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I was just watching a "how-to" type WPF video called How Do I: Use Attached Properties to Store Extra Data in WPF, and it was describing what to do when you want to associate two pieces of information with a single control. If you want to put one piece of information in, they say to use the Tag property.

    <TextBox Tag="innerData">

Fair enough.

But then they say, "what happens if you want to store a second piece of data, say, an integer?" The solution, they say is to use an unused attached property.

    <TextBox Tag="innerData" Canvas.Top="55">

They say because it's in a Grid, no problem! I say "Bleh!" This strikes me as extremely nasty...and quite misleading to read. Is this common practice?

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"They say because it's in a Grid, no problem!" - I have a bit of womit in my mouth after that one... – Goblin Sep 1 '10 at 20:36

4 Answers 4

up vote 2 down vote accepted

It's quick and easy but it's definitely preferable to define your own Attached Properties or custom control to handle these situations. This is the type of thing that's okay for prototypes or quick one-off apps but shouldn't be done if the code is going to have a real lifespan that will require maintenance down the road.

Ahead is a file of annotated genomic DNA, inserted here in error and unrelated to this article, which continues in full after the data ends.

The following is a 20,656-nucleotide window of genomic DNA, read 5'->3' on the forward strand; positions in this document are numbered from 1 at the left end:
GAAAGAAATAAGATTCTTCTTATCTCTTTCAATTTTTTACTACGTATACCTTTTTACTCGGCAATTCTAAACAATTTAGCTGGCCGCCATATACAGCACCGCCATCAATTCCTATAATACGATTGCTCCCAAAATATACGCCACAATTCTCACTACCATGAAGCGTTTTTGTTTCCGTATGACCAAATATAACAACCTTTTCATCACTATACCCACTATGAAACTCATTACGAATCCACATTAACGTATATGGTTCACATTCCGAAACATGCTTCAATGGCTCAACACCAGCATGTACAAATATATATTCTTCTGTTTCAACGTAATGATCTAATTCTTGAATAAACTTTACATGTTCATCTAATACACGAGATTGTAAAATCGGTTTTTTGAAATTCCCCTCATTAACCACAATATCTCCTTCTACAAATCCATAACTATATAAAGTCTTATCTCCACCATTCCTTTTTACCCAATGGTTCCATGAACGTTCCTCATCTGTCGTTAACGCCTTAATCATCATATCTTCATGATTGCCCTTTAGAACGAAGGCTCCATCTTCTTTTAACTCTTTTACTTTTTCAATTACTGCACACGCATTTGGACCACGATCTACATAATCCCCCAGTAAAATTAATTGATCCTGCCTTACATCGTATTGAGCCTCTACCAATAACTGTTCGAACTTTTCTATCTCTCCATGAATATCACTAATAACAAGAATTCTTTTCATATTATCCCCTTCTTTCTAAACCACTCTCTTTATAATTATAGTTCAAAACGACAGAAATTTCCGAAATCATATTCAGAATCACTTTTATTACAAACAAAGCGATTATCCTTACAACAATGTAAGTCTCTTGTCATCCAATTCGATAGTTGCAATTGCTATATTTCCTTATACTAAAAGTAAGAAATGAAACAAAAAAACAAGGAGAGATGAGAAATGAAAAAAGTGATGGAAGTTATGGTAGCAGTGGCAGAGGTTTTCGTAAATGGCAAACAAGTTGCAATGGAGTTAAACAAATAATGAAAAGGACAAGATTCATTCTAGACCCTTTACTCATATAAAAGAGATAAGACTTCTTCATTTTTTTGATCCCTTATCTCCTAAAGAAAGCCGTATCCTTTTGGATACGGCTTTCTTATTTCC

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Yeah, I mean, for one-off apps that you're going to throw away, sure; anything goes, right? But I'm talking about real applications; I mean, this was the whole point of the video: "How Do I: Use Attached Properties to Store Extra Data in WPF" and this was the answer. Struck me as ugly. – Beska Sep 1 '10 at 20:40

Yes, it is a smell.

I'm not sure if it is common -- I've never seen it before.

Frankly, I find Tag to be a framework-endorsed smell itself.

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I agree, but I've seen it often enough that I've accepted it. This seemed worse to me because Tag doesn't really have any connotation to it, while Canvas.Top definitely does. – Beska Sep 1 '10 at 20:58

Not a best practice.

I am always of the opinion, code (including Xaml) is written to be human readable.

It would take quite a bit of research to figure out who is using that property, and for what.

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This technique can be a real time-saver. Use of it tells you, "I shouldn't waste any more time studying these training materials."

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